On April 16, Nathan Fake published a new album through his label, Cambria Instruments, consisting of five tracks born from the recovery of compositions that had not seen the light until now. “SANXENXO”, the first song that gives the album its name, was composed through jam sessions in the studio, during the recording of “Blizzards” – his previous work, acclaimed by the public and critics.
“Blizzards” highlights everything Fake is good at: the way his drums tend to dance between established genres; bucolic and nostalgic melodies reminiscent of a warped Boards Of Canada record; the constant tug of war between darkness and light… It’s an inventive mix between progressive techno, UK garage and ambient music with a great deal of experimentation and improvisation that can only happen within a vision that’s not afraid of change.
Although “Sanxenxo” is largely a rediscovery of previous works, it does not revolve around any specific project. These five tracks work as a kind of anticipation of an idea and exhibit a thoughtful and unapologetic character. It’s the state of mind that precedes having that “eureka” moment.
“Sanxenxo” is an accelerated combination of ascending loops. The foundations created by forceful drumbeats and robotic clicks accompany the sound of synthesisers that consistently grow, promoting and sustaining the moment of catharsis.
This track ̶ close to how I imagine Joan of Arc’s famous religious visions ̶ precedes one of the four tracks made before “Blizzards”. The first is “Kanyon”, a beautiful track that, despite its low intensity in comparison with the previous one, is probably better destined for the dance floor. It is a post-dubstep track, which sustains a happy and consistent rhythm marked by the nervous and constant resonance of the cymbals and the intermixing of synthesizers that expand and deform as the track continues in the purest style of the artist.
“Vanavond” continues in a similar vein. However, the spirited base rhythm with which he begins later intermingles with synthesised melodies that elicit somewhat contradictory emotions – something which I consider to largely define Nathan Flake’s style – a sustained euphoria combined with nostalgic anguish. These two conflicting feelings seem to have a close relationship throughout our lives and especially in decisive moments. In fact, at the time of our death, serotonin in the brain triples.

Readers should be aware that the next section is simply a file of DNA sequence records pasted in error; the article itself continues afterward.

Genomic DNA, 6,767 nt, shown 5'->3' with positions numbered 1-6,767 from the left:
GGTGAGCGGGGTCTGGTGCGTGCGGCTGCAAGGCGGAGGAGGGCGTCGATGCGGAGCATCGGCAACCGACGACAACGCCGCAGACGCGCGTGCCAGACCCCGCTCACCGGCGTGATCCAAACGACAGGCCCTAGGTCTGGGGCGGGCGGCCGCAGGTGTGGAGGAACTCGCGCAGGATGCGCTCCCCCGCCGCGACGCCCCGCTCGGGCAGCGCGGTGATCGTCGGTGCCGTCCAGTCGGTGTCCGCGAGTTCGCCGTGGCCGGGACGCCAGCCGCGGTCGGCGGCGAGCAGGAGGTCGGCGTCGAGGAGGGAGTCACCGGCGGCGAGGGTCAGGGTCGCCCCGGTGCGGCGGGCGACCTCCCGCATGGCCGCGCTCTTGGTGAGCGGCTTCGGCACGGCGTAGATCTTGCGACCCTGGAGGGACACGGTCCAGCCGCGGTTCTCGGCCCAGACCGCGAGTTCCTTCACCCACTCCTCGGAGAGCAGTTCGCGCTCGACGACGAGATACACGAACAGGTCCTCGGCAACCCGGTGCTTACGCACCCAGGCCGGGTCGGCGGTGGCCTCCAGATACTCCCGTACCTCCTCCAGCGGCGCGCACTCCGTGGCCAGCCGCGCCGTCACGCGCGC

After “Vanavond”, there is a stylistic change and the EP closes with two ambient songs: “Memory Hole” and “1983”. “Memory Hole” is a synthesizer extension that, although it lasts two minutes, feels like a sigh. In the muffled background sounds you can appreciate with difficulty, or even imagine, the sound of raindrops falling.
“1983” is an old track that received a rework in this last year. As in “Blizzards”, the artist decides to use a track aimed at feelings of dispersion and containment, to put an end to this beautiful dreamy delirium.
1. In an interview for Electronic Beats in 2014 you said that “the best music is the one that you hear for the first time and you think “that’s nice” but after listening to the whole album a few times more you think “no, this is amazing””. Do you think that the best music demands a period of adaptation from the audience? Some sort of intellectual effort?
I guess everyone hears music differently so it’s impossible to comment on how people will perceive it.. Some people get into stuff instantly and others it will grow on them. it’s 100% subjective, I think. 2. How long does it take you to finish a track?
Again, it varies! i think every musician will tell you that… Sometimes you can bang stuff out in a day and others you’ll be working on it for months, so yeah there’s your answer.
3. How much do you think the geographical context can influence the work of an artist? Would your music be the same if you were living in Los Angeles, for example?
I’ve never lived outside of the UK but i think I’d be making the same stuff basically wherever I lived. When I was living in London I don’t think my music sounded more “urban” or something, though the people you meet in a certain place might influence you, I don’t know. Hard to tell really.
4. Do you think that young artists may have more opportunities if they live in a big city like London or living in a smaller place can make you more productive?
I guess maybe if there’s more chance of making connections with people, but also a lot of that stuff happens online, it did for me and that was 20 years ago; but there’s definitely practical advantages of living in a bigger city, travelling is easier, more gigs happen there, etc.
6. Do you ever use samples?
Yes, I use a lot of little percussion samples here and there and I’ve made stuff with samples for fun, but I rarely use discernible samples in my music.
7. I´m not a religious person but I think all humans are built to be spiritual. In that sense, music for me it’s the closest I get to experimenting a religion, and dancing in a club is probably the closest I have felt to be part of a spiritual and social ritual. Do you have that in mind when you are composing? Do you feel musicians and artists have a responsibility towards society in that sense?
I think music always will have that place in society, I mean, I guess it’s the whole reason it exists. Musicians have a responsibility and place in society for providing that, yes, it’s a vitally important part of society, I think. Art is critically important to any culture.
8. Once it becomes your job, does your relationship to music change?
Maybe yes… Maybe when you have deadlines to meet or heavy touring schedules it can be stressful but it’s all totally worth it, I wouldn’t change it for anything.